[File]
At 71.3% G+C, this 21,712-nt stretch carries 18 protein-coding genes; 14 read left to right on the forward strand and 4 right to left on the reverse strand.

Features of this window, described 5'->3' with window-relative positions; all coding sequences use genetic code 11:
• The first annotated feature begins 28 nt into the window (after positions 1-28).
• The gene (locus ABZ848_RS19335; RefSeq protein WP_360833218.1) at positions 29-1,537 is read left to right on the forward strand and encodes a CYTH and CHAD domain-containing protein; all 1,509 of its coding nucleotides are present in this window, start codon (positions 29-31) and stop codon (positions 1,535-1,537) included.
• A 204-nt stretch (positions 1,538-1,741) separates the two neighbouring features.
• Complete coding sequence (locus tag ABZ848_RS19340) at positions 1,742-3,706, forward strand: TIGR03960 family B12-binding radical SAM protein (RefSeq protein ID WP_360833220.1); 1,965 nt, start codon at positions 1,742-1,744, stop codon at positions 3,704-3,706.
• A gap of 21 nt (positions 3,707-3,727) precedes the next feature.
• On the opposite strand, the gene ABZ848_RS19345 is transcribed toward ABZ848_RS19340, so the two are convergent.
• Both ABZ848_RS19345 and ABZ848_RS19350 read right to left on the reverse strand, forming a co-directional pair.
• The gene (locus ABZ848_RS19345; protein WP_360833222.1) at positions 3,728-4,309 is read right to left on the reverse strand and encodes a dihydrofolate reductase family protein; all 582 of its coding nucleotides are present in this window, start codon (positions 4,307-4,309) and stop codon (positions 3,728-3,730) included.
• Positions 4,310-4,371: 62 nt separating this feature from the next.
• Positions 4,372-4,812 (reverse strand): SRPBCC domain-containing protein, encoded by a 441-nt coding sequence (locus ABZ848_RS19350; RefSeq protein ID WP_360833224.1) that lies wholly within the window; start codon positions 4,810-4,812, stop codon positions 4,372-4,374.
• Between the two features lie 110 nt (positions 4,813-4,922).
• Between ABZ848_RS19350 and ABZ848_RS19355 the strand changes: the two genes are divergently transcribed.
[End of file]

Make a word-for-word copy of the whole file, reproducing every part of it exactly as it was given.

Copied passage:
At 71.3% G+C, this 21,712-nt stretch carries 18 protein-coding genes; 14 read left to right on the forward strand and 4 right to left on the reverse strand.

Features of this window, described 5'->3' with window-relative positions; all coding sequences use genetic code 11:
• The first annotated feature begins 28 nt into the window (after positions 1-28).
• The gene (locus ABZ848_RS19335; RefSeq protein WP_360833218.1) at positions 29-1,537 is read left to right on the forward strand and encodes a CYTH and CHAD domain-containing protein; all 1,509 of its coding nucleotides are present in this window, start codon (positions 29-31) and stop codon (positions 1,535-1,537) included.
• A 204-nt stretch (positions 1,538-1,741) separates the two neighbouring features.
• Complete coding sequence (locus tag ABZ848_RS19340) at positions 1,742-3,706, forward strand: TIGR03960 family B12-binding radical SAM protein (RefSeq protein ID WP_360833220.1); 1,965 nt, start codon at positions 1,742-1,744, stop codon at positions 3,704-3,706.
• A gap of 21 nt (positions 3,707-3,727) precedes the next feature.
• On the opposite strand, the gene ABZ848_RS19345 is transcribed toward ABZ848_RS19340, so the two are convergent.
• Both ABZ848_RS19345 and ABZ848_RS19350 read right to left on the reverse strand, forming a co-directional pair.
• The gene (locus ABZ848_RS19345; protein WP_360833222.1) at positions 3,728-4,309 is read right to left on the reverse strand and encodes a dihydrofolate reductase family protein; all 582 of its coding nucleotides are present in this window, start codon (positions 4,307-4,309) and stop codon (positions 3,728-3,730) included.
• Positions 4,310-4,371: 62 nt separating this feature from the next.
• Positions 4,372-4,812 (reverse strand): SRPBCC domain-containing protein, encoded by a 441-nt coding sequence (locus ABZ848_RS19350; RefSeq protein ID WP_360833224.1) that lies wholly within the window; start codon positions 4,810-4,812, stop codon positions 4,372-4,374.
• Between the two features lie 110 nt (positions 4,813-4,922).
• Between ABZ848_RS19350 and ABZ848_RS19355 the strand changes: the two genes are divergently transcribed.